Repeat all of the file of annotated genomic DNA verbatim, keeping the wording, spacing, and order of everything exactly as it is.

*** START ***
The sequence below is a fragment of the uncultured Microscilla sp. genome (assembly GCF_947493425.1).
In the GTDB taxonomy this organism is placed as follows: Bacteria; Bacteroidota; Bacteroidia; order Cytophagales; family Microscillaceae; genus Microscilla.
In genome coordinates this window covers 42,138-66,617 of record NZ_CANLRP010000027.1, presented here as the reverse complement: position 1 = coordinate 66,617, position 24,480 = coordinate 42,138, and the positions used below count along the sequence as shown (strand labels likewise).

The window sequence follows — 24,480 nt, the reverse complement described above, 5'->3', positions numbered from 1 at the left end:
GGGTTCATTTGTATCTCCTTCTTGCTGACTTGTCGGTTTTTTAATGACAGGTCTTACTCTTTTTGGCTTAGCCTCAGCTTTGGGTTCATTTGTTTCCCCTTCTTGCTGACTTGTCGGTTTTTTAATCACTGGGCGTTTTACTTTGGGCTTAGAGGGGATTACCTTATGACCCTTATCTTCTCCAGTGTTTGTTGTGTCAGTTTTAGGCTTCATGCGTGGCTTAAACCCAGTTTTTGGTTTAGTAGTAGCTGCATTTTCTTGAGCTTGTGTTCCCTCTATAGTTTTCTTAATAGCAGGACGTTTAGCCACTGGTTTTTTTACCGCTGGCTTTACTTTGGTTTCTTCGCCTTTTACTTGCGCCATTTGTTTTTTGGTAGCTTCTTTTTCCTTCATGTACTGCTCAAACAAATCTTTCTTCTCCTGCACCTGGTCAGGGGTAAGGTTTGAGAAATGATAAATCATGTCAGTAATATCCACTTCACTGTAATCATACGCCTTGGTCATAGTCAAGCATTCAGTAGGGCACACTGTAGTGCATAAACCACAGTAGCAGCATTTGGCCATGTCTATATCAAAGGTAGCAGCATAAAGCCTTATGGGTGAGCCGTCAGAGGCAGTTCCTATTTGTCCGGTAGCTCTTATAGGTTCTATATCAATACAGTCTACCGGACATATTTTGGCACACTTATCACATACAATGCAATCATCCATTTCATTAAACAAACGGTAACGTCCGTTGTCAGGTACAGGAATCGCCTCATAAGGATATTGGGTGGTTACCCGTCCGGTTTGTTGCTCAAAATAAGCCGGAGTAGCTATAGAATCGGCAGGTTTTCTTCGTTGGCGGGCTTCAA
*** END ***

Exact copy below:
The sequence below is a fragment of the uncultured Microscilla sp. genome (assembly GCF_947493425.1).
In the GTDB taxonomy this organism is placed as follows: Bacteria; Bacteroidota; Bacteroidia; order Cytophagales; family Microscillaceae; genus Microscilla.
In genome coordinates this window covers 42,138-66,617 of record NZ_CANLRP010000027.1, presented here as the reverse complement: position 1 = coordinate 66,617, position 24,480 = coordinate 42,138, and the positions used below count along the sequence as shown (strand labels likewise).

The window sequence follows — 24,480 nt, the reverse complement described above, 5'->3', positions numbered from 1 at the left end:
GGGTTCATTTGTATCTCCTTCTTGCTGACTTGTCGGTTTTTTAATGACAGGTCTTACTCTTTTTGGCTTAGCCTCAGCTTTGGGTTCATTTGTTTCCCCTTCTTGCTGACTTGTCGGTTTTTTAATCACTGGGCGTTTTACTTTGGGCTTAGAGGGGATTACCTTATGACCCTTATCTTCTCCAGTGTTTGTTGTGTCAGTTTTAGGCTTCATGCGTGGCTTAAACCCAGTTTTTGGTTTAGTAGTAGCTGCATTTTCTTGAGCTTGTGTTCCCTCTATAGTTTTCTTAATAGCAGGACGTTTAGCCACTGGTTTTTTTACCGCTGGCTTTACTTTGGTTTCTTCGCCTTTTACTTGCGCCATTTGTTTTTTGGTAGCTTCTTTTTCCTTCATGTACTGCTCAAACAAATCTTTCTTCTCCTGCACCTGGTCAGGGGTAAGGTTTGAGAAATGATAAATCATGTCAGTAATATCCACTTCACTGTAATCATACGCCTTGGTCATAGTCAAGCATTCAGTAGGGCACACTGTAGTGCATAAACCACAGTAGCAGCATTTGGCCATGTCTATATCAAAGGTAGCAGCATAAAGCCTTATGGGTGAGCCGTCAGAGGCAGTTCCTATTTGTCCGGTAGCTCTTATAGGTTCTATATCAATACAGTCTACCGGACATATTTTGGCACACTTATCACATACAATGCAATCATCCATTTCATTAAACAAACGGTAACGTCCGTTGTCAGGTACAGGAATCGCCTCATAAGGATATTGGGTGGTTACCCGTCCGGTTTGTTGCTCAAAATAAGCCGGAGTAGCTATAGAATCGGCAGGTTTTCTTCGTTGGCGGGCTTCAA